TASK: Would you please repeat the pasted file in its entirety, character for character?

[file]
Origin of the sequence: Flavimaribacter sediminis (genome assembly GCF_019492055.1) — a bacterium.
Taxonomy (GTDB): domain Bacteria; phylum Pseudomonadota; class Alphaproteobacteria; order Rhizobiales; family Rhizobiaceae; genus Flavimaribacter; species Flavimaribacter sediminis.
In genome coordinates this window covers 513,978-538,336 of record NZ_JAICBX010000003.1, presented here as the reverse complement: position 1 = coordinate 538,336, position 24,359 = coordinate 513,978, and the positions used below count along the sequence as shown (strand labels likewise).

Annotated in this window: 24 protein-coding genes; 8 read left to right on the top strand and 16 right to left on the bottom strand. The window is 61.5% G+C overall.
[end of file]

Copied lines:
Origin of the sequence: Flavimaribacter sediminis (genome assembly GCF_019492055.1) — a bacterium.
Taxonomy (GTDB): domain Bacteria; phylum Pseudomonadota; class Alphaproteobacteria; order Rhizobiales; family Rhizobiaceae; genus Flavimaribacter; species Flavimaribacter sediminis.
In genome coordinates this window covers 513,978-538,336 of record NZ_JAICBX010000003.1, presented here as the reverse complement: position 1 = coordinate 538,336, position 24,359 = coordinate 513,978, and the positions used below count along the sequence as shown (strand labels likewise).

Annotated in this window: 24 protein-coding genes; 8 read left to right on the top strand and 16 right to left on the bottom strand. The window is 61.5% G+C overall.